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California NewsUSA

Historic victory as C-130s join fight against wildfires – Orange County Register

If you’re from California, chances are you’ve already had to pack a fire emergency kit, had to sit down with your kids to come up with disaster evacuation plans, or that you were even awakened by the smell of fire and checked to see if you had received orders to evacuate.

Californians know the constant threat of wildfires. And we know that even in a quieter year for wildfires like this, we can’t miss an opportunity to expand our arsenal of wildfire suppression tools. With the passage of this year’s annual defense policy bill — the National Defense Authorization Act or “NDAA” — we’re proud to announce that we’ve added another one of these life-saving tools.

Actually, seven of them.

Together, we led California’s congressional delegation to cut red tape and order the immediate transfer of seven C-130 Hercules aircraft to CalFIRE to help fight the wildfires.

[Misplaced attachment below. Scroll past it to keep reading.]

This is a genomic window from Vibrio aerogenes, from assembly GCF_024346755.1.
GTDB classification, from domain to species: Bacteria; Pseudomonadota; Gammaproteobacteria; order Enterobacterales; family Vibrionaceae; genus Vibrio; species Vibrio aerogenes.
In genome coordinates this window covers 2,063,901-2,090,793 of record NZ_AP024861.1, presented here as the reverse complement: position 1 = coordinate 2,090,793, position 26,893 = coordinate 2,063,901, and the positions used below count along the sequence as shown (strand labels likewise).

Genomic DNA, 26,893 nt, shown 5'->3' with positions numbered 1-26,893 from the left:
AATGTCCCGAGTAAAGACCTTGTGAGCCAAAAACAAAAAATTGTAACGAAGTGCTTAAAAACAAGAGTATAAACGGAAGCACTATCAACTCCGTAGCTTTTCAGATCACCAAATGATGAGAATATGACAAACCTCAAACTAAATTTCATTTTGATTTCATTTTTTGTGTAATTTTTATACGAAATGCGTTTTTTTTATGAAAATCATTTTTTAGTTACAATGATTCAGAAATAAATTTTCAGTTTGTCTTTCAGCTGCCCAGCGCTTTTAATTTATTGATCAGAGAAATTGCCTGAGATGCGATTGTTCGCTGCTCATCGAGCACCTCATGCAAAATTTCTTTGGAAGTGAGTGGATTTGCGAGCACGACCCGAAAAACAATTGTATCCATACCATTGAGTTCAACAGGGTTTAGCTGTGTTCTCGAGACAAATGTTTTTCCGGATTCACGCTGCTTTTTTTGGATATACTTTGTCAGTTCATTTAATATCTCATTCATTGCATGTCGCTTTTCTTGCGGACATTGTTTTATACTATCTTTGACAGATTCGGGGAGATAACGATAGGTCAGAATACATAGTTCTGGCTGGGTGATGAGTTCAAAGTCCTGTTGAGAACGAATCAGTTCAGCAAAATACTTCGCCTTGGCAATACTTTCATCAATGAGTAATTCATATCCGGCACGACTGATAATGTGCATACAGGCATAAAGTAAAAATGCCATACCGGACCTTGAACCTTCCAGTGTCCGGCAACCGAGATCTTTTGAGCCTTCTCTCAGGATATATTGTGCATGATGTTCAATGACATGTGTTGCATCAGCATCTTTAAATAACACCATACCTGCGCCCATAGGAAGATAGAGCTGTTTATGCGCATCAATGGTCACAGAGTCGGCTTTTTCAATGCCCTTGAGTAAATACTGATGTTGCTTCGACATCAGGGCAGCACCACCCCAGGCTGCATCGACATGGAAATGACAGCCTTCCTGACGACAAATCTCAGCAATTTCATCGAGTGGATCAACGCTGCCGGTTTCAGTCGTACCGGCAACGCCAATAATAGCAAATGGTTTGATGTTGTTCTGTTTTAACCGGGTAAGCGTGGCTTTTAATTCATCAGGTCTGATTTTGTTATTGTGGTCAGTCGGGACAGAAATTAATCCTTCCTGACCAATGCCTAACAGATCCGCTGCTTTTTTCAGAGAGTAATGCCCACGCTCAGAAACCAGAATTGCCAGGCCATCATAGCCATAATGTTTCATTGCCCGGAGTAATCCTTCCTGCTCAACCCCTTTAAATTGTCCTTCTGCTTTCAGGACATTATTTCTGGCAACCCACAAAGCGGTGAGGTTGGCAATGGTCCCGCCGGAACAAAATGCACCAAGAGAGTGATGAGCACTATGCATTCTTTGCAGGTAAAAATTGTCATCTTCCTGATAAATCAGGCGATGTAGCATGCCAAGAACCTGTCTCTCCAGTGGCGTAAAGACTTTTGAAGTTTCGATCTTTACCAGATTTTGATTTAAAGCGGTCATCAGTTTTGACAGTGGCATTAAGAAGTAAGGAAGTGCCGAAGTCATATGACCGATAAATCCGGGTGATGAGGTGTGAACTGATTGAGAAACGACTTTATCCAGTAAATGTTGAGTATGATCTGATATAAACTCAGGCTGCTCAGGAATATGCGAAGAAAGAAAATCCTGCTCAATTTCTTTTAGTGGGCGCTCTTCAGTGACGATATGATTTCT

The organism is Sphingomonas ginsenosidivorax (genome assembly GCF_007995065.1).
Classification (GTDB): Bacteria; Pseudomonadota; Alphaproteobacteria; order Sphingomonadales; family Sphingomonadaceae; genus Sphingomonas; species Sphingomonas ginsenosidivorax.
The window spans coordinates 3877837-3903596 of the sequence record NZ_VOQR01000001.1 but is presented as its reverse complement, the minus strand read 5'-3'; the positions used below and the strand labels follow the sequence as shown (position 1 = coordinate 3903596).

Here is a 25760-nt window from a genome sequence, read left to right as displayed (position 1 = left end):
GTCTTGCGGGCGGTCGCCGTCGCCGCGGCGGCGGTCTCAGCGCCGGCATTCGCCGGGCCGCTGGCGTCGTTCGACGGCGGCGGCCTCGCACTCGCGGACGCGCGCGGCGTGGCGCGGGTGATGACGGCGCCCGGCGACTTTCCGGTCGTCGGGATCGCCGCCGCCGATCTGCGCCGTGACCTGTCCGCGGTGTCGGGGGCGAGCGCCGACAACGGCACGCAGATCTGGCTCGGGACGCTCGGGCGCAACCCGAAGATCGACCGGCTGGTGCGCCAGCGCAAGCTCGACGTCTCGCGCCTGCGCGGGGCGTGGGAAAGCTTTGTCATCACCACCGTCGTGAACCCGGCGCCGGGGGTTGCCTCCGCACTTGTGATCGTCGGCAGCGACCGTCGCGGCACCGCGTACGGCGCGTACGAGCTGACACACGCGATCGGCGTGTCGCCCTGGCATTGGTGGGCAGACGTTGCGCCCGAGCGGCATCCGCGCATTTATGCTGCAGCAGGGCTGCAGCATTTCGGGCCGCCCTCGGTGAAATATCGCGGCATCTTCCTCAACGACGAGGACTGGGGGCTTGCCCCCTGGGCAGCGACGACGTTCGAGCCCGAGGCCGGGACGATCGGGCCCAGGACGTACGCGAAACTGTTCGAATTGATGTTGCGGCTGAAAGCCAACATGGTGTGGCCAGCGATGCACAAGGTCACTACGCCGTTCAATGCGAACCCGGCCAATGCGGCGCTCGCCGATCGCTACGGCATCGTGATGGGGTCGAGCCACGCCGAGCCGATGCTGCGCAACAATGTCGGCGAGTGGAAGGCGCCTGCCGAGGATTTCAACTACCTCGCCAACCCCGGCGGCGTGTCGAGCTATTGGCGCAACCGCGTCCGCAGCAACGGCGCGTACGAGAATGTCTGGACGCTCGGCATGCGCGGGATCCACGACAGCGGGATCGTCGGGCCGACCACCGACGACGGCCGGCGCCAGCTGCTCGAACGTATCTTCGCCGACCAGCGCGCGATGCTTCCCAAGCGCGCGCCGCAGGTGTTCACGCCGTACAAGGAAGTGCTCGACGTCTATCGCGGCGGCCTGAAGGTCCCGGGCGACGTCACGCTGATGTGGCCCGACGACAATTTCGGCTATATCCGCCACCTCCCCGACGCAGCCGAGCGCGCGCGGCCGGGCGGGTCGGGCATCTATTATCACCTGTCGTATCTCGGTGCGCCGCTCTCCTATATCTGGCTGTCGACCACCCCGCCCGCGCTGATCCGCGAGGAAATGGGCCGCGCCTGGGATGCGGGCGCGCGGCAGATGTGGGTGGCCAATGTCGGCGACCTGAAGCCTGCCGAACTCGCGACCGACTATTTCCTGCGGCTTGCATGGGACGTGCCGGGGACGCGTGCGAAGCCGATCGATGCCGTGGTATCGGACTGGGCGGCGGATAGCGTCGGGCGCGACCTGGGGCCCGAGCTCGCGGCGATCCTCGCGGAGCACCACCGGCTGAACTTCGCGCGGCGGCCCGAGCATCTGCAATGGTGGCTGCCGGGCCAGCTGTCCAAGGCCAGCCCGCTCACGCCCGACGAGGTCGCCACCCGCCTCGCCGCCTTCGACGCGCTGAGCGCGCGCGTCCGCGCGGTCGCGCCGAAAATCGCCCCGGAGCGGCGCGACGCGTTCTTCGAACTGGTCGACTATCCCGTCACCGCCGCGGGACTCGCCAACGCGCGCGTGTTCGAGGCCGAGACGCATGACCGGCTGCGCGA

These Hercules planes are the same massive aircraft that the military has used for six decades to transport troops and cargo, conduct weather reconnaissance and conduct medical evacuations and rescue missions. They are also critically used to fight wildfires – popular because they can release 4,000 gallons of water in less than five seconds.

Just one of these Hercules aircraft can operate at the level and efficiency of more than three of CalFIRE’s current aircraft. S-2T tankers. So this is a monumental step forward in our efforts to respond to devastating wildfires. And by adding seven additional aircraft, we will also be able to extend the life of other aircraft and strengthen our state’s ability to respond to ever more frequent and dangerous wildfires.

But for all their promises, it was far from guaranteed that these vital resources would actually reach California. Five years ago, Congress passed a bill directing the federal government to modify and transfer seven Coast Guard Hercules aircraft to California. Yet for five years, contract delays and red tape prevented our communities from receiving the protection they desperately needed.

California Daily Newspapers

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